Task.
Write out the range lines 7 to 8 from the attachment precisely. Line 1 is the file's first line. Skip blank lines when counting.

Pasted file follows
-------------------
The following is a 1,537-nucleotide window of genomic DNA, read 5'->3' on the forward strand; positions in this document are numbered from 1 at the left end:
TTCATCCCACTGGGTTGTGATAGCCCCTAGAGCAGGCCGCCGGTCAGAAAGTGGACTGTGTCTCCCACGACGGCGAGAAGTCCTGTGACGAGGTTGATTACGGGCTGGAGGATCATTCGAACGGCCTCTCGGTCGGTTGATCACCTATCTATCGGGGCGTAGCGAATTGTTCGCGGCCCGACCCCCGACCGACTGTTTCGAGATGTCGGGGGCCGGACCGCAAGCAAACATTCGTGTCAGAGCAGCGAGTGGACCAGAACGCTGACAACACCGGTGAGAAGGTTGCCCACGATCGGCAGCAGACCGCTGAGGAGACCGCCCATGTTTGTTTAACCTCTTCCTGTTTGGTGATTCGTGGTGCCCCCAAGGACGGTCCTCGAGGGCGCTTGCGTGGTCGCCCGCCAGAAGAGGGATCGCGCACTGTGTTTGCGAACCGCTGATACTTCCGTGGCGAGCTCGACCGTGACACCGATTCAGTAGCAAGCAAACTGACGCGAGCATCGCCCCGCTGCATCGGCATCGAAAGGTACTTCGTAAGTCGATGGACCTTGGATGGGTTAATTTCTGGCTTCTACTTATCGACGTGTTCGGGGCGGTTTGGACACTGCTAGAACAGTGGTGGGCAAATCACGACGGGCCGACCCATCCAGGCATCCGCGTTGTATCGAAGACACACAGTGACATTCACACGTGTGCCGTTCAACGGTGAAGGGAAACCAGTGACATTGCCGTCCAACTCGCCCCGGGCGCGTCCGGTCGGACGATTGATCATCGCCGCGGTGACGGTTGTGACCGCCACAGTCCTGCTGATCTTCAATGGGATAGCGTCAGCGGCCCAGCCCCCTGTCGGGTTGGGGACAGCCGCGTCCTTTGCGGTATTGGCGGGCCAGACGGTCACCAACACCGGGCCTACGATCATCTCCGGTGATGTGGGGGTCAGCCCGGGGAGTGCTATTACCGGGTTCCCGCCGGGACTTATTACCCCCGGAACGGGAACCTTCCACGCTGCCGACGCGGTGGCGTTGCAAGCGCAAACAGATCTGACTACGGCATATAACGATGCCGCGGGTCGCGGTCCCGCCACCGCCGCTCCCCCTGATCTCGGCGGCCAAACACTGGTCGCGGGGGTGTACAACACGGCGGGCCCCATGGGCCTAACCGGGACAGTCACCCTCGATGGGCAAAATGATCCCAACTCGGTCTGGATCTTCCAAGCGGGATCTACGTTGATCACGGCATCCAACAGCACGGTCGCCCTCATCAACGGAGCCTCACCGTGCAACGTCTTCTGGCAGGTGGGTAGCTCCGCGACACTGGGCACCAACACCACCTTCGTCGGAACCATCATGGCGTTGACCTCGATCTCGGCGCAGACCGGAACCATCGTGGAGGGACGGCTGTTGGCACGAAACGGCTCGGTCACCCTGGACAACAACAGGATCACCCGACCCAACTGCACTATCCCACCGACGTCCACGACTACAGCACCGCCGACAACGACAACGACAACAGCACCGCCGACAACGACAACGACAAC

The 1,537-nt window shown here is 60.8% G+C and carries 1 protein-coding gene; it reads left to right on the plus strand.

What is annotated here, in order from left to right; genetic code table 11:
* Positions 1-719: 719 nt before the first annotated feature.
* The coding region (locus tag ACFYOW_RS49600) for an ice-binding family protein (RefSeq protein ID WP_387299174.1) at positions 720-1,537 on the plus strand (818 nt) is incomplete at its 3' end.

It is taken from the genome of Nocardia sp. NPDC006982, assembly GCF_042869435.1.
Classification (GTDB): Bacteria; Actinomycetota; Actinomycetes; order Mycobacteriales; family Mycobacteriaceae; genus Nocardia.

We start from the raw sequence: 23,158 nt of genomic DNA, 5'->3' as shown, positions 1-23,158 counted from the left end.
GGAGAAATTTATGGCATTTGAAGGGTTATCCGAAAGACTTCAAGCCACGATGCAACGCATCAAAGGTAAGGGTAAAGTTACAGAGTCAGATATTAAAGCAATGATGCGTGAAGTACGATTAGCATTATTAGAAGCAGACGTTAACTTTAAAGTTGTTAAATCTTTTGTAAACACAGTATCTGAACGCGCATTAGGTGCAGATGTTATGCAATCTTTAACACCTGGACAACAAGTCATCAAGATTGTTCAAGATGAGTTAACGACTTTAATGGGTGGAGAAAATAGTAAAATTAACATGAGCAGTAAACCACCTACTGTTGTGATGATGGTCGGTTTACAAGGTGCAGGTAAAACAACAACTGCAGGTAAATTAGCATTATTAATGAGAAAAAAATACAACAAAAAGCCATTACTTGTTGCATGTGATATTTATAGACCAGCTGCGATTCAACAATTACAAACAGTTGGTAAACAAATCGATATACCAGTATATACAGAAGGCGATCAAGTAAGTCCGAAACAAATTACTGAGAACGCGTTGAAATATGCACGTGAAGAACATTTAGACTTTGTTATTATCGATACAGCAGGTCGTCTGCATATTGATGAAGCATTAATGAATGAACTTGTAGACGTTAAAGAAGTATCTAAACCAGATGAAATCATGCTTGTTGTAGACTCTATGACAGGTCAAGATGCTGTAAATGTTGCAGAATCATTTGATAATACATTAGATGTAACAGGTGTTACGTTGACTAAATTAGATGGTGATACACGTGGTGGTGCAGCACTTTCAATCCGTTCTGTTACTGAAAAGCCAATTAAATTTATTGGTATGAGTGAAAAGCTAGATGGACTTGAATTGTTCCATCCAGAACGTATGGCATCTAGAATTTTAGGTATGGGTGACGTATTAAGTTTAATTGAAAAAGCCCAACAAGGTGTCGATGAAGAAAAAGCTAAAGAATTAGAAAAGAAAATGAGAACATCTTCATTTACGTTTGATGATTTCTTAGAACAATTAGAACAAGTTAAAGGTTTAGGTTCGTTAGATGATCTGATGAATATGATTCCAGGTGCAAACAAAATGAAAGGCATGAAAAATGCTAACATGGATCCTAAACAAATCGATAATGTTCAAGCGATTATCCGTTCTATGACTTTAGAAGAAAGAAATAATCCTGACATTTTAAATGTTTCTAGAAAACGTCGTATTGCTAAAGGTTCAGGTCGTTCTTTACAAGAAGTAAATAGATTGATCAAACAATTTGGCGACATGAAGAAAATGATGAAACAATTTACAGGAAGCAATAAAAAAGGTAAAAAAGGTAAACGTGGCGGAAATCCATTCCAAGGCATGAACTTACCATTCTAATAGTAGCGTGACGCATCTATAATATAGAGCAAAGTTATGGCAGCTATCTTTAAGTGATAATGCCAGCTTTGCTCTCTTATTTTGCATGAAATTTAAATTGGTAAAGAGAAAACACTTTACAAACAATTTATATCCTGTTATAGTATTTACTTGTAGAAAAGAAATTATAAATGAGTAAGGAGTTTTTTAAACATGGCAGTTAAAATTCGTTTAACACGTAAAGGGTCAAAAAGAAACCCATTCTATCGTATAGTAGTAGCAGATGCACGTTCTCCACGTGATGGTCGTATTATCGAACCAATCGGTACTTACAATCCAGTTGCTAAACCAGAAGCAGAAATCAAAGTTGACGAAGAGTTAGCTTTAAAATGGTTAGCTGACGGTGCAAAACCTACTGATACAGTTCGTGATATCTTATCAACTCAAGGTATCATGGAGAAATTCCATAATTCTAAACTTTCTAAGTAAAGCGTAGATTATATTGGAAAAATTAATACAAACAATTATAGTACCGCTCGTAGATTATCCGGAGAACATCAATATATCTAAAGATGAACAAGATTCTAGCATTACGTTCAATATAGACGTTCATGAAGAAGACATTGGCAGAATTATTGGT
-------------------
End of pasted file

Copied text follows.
It is taken from the genome of Nocardia sp. NPDC006982, assembly GCF_042869435.1.
Classification (GTDB): Bacteria; Actinomycetota; Actinomycetes; order Mycobacteriales; family Mycobacteriaceae; genus Nocardia.